How Theresa May Became Britain’s Mitt Romney

Prime Minister Theresa May speaks during an international conference on Somalia. Wikimedia Commons/U.S. Secretary of Defense

In an era with plenty of issues on the table, May somehow managed to be almost wholly devoid of coherent thought.

Wanted: Candidates for higher office who can exhibit traces of humanity. Charisma and warmth not necessary; candor and conviction required. Applicants must demonstrate an ability to show voters who they are rather than what they think they’re wanted to be. Documented proof that you aren’t a Cylon or a Vulcan should be submitted with other requested materials.

British Prime Minister Theresa May might have secured enough parliamentary seats to form a minority government last night, but she’s nonetheless the loser of a general election that shredded twelve of her MPs when she should have been riding a landslide. The reason is that she spectacularly flunked the above qualifications. May and the Conservatives didn’t so much run for higher office as mechanically lumber their way there, announcing over the loudspeakers that everyone would be assimilated and leaving in their wake an effluvium of contempt for the voters. It was one of the worst campaigns I’ve ever seen in a Western country.

In an age with abundant political fruit to be picked—immigration, terrorism, Brexit, disdain for elites—May somehow managed to be almost wholly devoid of coherent thought. Why vote Tory? There was the obvious need for a steady presence at the European Union negotiating table, but beyond that it was all sinister static about May being “strong and stable” and Jeremy Corbyn being an IRA-loving monster. Except then voters got a gander at Corbyn, and discovered he was actually rather affable and many of his ideas made a fair amount of sense. Facing an expectations bar that May had set at ground level, Corbyn neatly hopped over it.

The Tories thought they could convert England’s rust-belt northern towns by appealing to their passion for Brexit; they forgot those same areas are economically struggling and many have taken hits from tighter Conservative budgets. Cue Corbyn with his alluring Robin Hood rhetoric, and May chiding a nurse who hadn’t seen a salary raise in eight years that “there is no magic money tree.” Brexit might have been an important issue, but it was hardly the electorate’s monomaniacal focus, and Conservatives ended up ceding just about everything else there was to Labour.

It was a comedy of errors for the Tories, who managed to appear simultaneously as heartless brutes and fumbling dopes—and nowhere so harmfully as when they proposed a cap on social care for elderly pensioners that Labour quickly dubbed a “dementia tax” before clumsily flip-flopping a few days later. That policy gem originated in the ruinous Tory manifesto, which carefully attuned itself to the plight of the working class by promising a vote on Britain’s foxhunting ban. Even last week’s terrorist attack in London, which should have allowed Conservatives to switch on the spooky music and posture as tough, wasn’t enough to cauterize all the self-inflicted damage.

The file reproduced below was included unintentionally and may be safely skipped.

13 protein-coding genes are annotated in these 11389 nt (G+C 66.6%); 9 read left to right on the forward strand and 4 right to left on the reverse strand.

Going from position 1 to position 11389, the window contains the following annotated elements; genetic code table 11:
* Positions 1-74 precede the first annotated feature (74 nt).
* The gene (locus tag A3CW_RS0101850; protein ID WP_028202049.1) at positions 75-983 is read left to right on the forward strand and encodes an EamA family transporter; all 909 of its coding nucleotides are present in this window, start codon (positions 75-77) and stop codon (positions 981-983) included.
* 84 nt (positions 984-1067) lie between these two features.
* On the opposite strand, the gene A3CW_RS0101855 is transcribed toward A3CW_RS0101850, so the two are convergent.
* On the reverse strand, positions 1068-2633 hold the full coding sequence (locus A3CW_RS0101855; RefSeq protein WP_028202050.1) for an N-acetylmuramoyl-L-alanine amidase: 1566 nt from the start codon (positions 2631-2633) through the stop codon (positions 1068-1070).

That May is even forming a minority government is a credit not to her but to Ruth Davidson, the charming and steely leader of the Scottish Conservatives, who nabbed thirteen seats north of Hadrian’s Wall, up from one in 2015. Most of them came at the expense of the Scottish National Party, which was chopped to pieces last night. And that’s the first takeaway here: Scottish voters have grown weary of the SNP’s endless threats to hold another independence referendum. Among their casualties were SNP Commons leader Angus Robertson and former SNP chief Alex Salmond, both of whom lost to Conservatives.

Also intriguing is how Britain is winnowing its political space down to a binary choice. Third parties did horribly last night, with the Liberal Democrats failing to amass the pickups they’d hoped for and the United Kingdom Independence Party (UKIP) getting wiped out, no longer necessary in the eyes of voters now that its purpose of Brexit has been fulfilled. Worth noting, too, is that the old security-hawk rhetoric no longer holds; Corbyn did not suffer for acknowledging that the West’s hawkish foreign policy has bolstered terrorism, nor even for his prior naïveté over Hamas and Hezbollah.

The reality really is flabbergasting: Labour last night won its biggest vote share since Tony Blair’s 2001 rout, eclipsing anything accomplished by Ed Miliband, all under the stewardship of . . . Jeremy Corbyn. Ladies and gentlemen, feed your playbooks into the nearest shredder. And that brings us to the main reason for the Tories’ implosion: May ran the sort of algorithmic campaign that flashed back to Mitt Romney in 2012. Political consultants love this sort of candidacy, because they get to program the empty-suit politician with their focus-grouped banalities and trite slogans, while avoiding the ideological sudden moves that make them nervous.

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